He’s concerned, concerned that some of them may prove to be those who profess Christ but who do not possess Christ—or if you prefer, are not possessed by Christ. He’s concerned that they will not endure. Endurance is the key here, and it’s repeated in the text, you can see.
Obviously there’s some type of temptation for them here in this passage for them abandon Christ. It seems, based on his use of the previous time of persecution to instruct them, it seems to indicate that what they’re facing is another time of persecution and suffering for their faith. So he hopes to encourage them to endure the persecution they’re facing and so prove themselves to be authentic followers of Christ, the crucified King.
He says in verse 32, and look at it there in your copy of God’s word, “But recall the former days when, after you were enlightened, you endured a hard struggle with sufferings.” Recall, he says. Carries the idea of carefully thinking about, reconstructing something in their minds. It’s as though he’s holding up a portrait to encourage them.
You know, in our church offices if you’ve been there, you can see there’s portraits of Jonathan Edwards and great men of the faith that I walk by every day. We’re encouraged as we think about those who have come before us. It’s as though he’s holding up a portrait to encourage them.
And the portrait is of themselves. He bids them remember, as though by some mnemonic device the days when they first were saved. He refers to it as the days “after you were enlightened.” The fact that he’s able to use themselves as an example is a testimony to their faithfulness, their maturity. We can see from the way they were living.
This word, “enlightened.” From the word photizo. You hear photo in there. This can have an active or a passive meaning depending on the context. It can mean they were enlightened—the light shone on them. It can also mean that they are shining, that they are enlightened and that they are shining; they’ve been enlightened so that now they shine.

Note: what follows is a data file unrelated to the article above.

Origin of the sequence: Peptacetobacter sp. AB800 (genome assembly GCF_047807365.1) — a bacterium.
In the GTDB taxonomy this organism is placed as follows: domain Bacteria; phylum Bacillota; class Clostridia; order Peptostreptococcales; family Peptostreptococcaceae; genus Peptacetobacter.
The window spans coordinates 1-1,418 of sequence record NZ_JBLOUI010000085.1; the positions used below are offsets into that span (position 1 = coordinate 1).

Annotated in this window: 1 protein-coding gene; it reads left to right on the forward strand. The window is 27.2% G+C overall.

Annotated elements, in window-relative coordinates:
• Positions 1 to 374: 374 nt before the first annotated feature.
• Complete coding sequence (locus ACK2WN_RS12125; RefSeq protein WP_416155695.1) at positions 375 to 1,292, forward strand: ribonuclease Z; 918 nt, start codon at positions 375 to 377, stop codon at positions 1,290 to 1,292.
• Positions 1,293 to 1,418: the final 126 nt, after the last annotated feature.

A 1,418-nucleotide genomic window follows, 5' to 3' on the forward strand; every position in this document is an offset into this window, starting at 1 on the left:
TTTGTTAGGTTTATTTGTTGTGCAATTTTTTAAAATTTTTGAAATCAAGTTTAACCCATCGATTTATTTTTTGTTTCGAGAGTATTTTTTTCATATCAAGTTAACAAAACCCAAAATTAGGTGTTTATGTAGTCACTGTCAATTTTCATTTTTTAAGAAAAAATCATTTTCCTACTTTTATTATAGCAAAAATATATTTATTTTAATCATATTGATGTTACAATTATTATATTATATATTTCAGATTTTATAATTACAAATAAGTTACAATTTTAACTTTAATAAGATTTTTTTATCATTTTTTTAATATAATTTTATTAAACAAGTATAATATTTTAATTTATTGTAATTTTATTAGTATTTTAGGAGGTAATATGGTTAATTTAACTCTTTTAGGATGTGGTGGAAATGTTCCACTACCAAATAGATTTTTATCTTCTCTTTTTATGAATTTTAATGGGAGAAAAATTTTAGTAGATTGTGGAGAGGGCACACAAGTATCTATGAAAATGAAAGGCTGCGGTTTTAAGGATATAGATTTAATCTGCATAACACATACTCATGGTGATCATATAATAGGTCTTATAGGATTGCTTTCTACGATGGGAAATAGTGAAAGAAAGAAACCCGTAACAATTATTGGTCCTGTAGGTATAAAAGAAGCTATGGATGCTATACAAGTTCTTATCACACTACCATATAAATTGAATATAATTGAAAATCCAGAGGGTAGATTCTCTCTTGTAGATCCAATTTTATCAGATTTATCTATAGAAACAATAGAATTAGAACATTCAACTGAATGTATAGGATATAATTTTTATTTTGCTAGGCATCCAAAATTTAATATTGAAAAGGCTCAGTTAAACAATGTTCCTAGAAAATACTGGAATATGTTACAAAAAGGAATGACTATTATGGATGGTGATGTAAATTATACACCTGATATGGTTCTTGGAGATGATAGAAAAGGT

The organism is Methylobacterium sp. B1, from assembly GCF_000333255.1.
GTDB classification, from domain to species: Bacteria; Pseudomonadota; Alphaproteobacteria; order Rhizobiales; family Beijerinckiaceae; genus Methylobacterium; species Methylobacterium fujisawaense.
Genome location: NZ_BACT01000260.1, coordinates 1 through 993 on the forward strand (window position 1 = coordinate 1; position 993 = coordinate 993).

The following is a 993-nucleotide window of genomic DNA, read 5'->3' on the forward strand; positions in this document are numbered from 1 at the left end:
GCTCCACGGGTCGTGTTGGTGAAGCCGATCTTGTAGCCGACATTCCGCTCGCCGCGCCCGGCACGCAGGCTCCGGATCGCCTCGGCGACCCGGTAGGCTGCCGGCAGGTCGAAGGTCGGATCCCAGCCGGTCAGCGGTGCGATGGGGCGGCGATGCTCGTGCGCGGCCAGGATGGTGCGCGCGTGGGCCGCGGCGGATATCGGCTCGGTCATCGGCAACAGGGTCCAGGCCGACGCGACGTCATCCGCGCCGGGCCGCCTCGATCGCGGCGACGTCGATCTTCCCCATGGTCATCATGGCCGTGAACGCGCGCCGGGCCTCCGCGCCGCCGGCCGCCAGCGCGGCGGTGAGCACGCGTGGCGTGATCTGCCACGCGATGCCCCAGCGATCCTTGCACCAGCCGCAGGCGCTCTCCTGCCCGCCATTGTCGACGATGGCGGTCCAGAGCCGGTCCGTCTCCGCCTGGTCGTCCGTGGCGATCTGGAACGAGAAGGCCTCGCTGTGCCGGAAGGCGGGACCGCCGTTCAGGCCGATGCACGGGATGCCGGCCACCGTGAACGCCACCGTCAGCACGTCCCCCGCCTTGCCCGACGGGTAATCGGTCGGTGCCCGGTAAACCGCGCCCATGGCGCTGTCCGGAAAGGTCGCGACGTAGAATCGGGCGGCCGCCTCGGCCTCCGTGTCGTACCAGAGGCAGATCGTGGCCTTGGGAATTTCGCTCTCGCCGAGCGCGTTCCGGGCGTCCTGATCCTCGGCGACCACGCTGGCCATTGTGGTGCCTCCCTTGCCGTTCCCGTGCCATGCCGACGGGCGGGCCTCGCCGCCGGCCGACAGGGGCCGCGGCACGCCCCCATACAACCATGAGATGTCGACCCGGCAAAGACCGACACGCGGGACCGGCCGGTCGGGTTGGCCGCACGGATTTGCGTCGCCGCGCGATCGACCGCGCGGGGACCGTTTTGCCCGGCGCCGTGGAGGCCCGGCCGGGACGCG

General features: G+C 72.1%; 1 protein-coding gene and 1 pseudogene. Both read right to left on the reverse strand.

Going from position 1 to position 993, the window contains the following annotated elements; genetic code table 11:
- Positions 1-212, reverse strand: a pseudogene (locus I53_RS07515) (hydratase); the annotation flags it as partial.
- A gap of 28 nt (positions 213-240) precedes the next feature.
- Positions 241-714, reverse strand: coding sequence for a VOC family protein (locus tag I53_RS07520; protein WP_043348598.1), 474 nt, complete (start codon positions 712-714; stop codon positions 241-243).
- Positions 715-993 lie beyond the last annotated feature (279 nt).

It’s kind of like you imagine a house with solar cells on the roof, right? Solar City now has those roofing shingles. Have you seen this? You need to google it. Not now! These solar panels that are actually just roof tiles so that your entire roof—you replace your roof every couple years, every (what is it?) 30 years, 15 years—and when you replace the roof, instead of just plain old shingles you use solar shingles so that now they absorb the light of the sun and actually power your house. They’re only available in California right now, I’m sorry.
But you can think about this. The sun is shining on the house, and because of the light of the sun on the house, the house is enlightened, right? It’s lit up. You can also then think, when the house lights turn on, the house has been enlightened, and now the house itself is shining light coming out the windows.
So there’s a passive sense in which the light is shining on, and an active sense in which the light is shining from. And this word, photizo—enlightened—can mean both of these things. So when he says they were enlightened, it can mean the light shone on them or that they began to shine.
And I think in the case of any true believer, I think both of those are truth. Right? I mean, 2 Corinthians 4:6: “For God, who said, ‘Let light shine out of darkness,’ has shone in our hearts to give the light of the knowledge of the glory of God in the face of Jesus Christ.” When we were saved, it happened not because we carefully examined the facts and decided, but because suddenly the light of the glory of God shone into our hearts, and we were enlightened by the knowledge of the glory of God in the face of Christ Jesus.